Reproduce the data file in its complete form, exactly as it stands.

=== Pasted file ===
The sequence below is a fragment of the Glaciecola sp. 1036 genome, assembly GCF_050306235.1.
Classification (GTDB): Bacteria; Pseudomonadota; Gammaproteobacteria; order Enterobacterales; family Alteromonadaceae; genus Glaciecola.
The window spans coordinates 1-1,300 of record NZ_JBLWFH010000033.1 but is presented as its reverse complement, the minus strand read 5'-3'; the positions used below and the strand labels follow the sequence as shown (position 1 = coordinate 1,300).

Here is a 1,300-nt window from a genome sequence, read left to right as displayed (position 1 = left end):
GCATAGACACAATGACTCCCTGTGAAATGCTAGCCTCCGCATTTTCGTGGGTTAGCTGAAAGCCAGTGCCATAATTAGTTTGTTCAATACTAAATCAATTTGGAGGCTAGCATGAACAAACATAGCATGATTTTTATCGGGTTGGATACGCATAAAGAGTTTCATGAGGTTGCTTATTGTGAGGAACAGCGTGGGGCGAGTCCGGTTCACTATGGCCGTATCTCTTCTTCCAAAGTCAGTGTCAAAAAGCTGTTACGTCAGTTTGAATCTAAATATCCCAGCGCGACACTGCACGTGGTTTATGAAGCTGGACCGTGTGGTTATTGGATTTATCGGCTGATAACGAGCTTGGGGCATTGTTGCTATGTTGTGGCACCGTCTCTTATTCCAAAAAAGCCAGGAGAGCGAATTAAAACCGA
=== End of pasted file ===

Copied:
The sequence below is a fragment of the Glaciecola sp. 1036 genome, assembly GCF_050306235.1.
Classification (GTDB): Bacteria; Pseudomonadota; Gammaproteobacteria; order Enterobacterales; family Alteromonadaceae; genus Glaciecola.
The window spans coordinates 1-1,300 of record NZ_JBLWFH010000033.1 but is presented as its reverse complement, the minus strand read 5'-3'; the positions used below and the strand labels follow the sequence as shown (position 1 = coordinate 1,300).

Here is a 1,300-nt window from a genome sequence, read left to right as displayed (position 1 = left end):
GCATAGACACAATGACTCCCTGTGAAATGCTAGCCTCCGCATTTTCGTGGGTTAGCTGAAAGCCAGTGCCATAATTAGTTTGTTCAATACTAAATCAATTTGGAGGCTAGCATGAACAAACATAGCATGATTTTTATCGGGTTGGATACGCATAAAGAGTTTCATGAGGTTGCTTATTGTGAGGAACAGCGTGGGGCGAGTCCGGTTCACTATGGCCGTATCTCTTCTTCCAAAGTCAGTGTCAAAAAGCTGTTACGTCAGTTTGAATCTAAATATCCCAGCGCGACACTGCACGTGGTTTATGAAGCTGGACCGTGTGGTTATTGGATTTATCGGCTGATAACGAGCTTGGGGCATTGTTGCTATGTTGTGGCACCGTCTCTTATTCCAAAAAAGCCAGGAGAGCGAATTAAAACCGA